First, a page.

Welcome back everyone! I took a little break last week due to the holiday. Is it just me, or does a three day weekend really throw everything out of whack?

The exposure triangle –

Now that I’ve finished the series on the three basic camera settings, I want to bring it all together and talk about the exposure triangle. As your practice your photography, you may hear people explaining the importance of the exposure triangle. The exposure triangle is made up of the three basic photography settings, which together come up with the final exposure of your photographs. These settings are Aperture, Shutter speed, and ISO. You can click those links to learn about each one.


Understanding Exposure Triangle, Cristina Elisa Photography, Learn DSLR Photography with a film girl in a digital world


Do a quick search on Pinterest or Google and you will find hundreds of cheat sheets, guides, and graphs. Since this area is so well covered, I will not dive into it here. What I will tell you is what has helped me. Initially, I tried learning how all three settings worked together and what the outcome would be. This led to lots of frustration on my part, and an even bigger misunderstanding of how the settings worked together.

Do you remember back in elementary science, doing experiments with controls and variables? This principal applies so well to photography! Consider shutter speed, aperture, and ISO your possible variables. If you change more than one at a time, you will not know what setting changed what part of the outcome right? Taking a test image will give you a reference point. You can use the test image as a basis for your control. From this point, you can decide what you need to achieve the look you want. Do you need it sharper, less blurry, brighter etc? Think about which setting could get you where you need to be, and change only that setting. Change it again if you are not quite where you need to be. You will likely notice that by fixing one problem, you may be creating another, too much noise, too bright etc. There is always another setting you can use to compensate for this. That’s how you can start to work all settings together.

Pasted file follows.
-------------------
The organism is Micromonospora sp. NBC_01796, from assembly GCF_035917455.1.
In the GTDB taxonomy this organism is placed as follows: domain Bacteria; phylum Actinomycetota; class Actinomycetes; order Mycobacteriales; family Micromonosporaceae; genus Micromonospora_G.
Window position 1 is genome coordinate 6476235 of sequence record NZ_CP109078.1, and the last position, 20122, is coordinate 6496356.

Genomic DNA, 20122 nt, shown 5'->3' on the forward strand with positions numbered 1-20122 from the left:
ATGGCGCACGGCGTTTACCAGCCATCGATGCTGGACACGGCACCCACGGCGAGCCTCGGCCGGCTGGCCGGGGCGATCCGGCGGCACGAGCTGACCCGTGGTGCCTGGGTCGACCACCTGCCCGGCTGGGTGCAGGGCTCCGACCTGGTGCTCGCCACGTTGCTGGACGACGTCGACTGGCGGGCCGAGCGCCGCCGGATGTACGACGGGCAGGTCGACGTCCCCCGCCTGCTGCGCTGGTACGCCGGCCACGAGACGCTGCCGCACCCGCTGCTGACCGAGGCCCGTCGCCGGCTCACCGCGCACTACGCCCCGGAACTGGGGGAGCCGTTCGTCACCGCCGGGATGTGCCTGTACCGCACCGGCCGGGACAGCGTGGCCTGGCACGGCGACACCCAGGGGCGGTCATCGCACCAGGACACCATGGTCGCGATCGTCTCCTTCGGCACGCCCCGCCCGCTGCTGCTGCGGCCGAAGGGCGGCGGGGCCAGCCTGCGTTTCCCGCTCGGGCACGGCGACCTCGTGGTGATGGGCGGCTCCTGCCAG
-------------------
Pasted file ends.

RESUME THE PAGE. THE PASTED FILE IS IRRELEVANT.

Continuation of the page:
Back in college, when I learned film photography, this was basically what the professor did with us. We would spend a week, maybe two on each setting until we fully understood each on it’s own. Once you understand how each setting works, you will know how to use these settings together to get the exposure & mood you want. I took each setting individually and mastered it. I got to a point where I could have a good idea of what my photo would look like based on what setting I was changing.

A few years passed between my last photography class and when I bought my first DSLR. I completely lost this concept. Once it dawned on me to do this with my DSLR, I really wish I had worked on it sooner. I would have understood my camera so much faster!

Depending how much time you have, I would spend anywhere from a day to weeks with a prime lens on your camera and focus on only one setting at a time. I suggest a prime lens because zooms can add their own variables into the mix. Dedicate a time to take photos by changing only one setting. Spend a few days per setting, and I’m sure you will quickly come to understand how each setting works. I firmly believe you cannot grasp the exposure triangle unless you have a true understanding of each setting behind it. Before you know it, it will all be intuitive!

Happy snapping 😉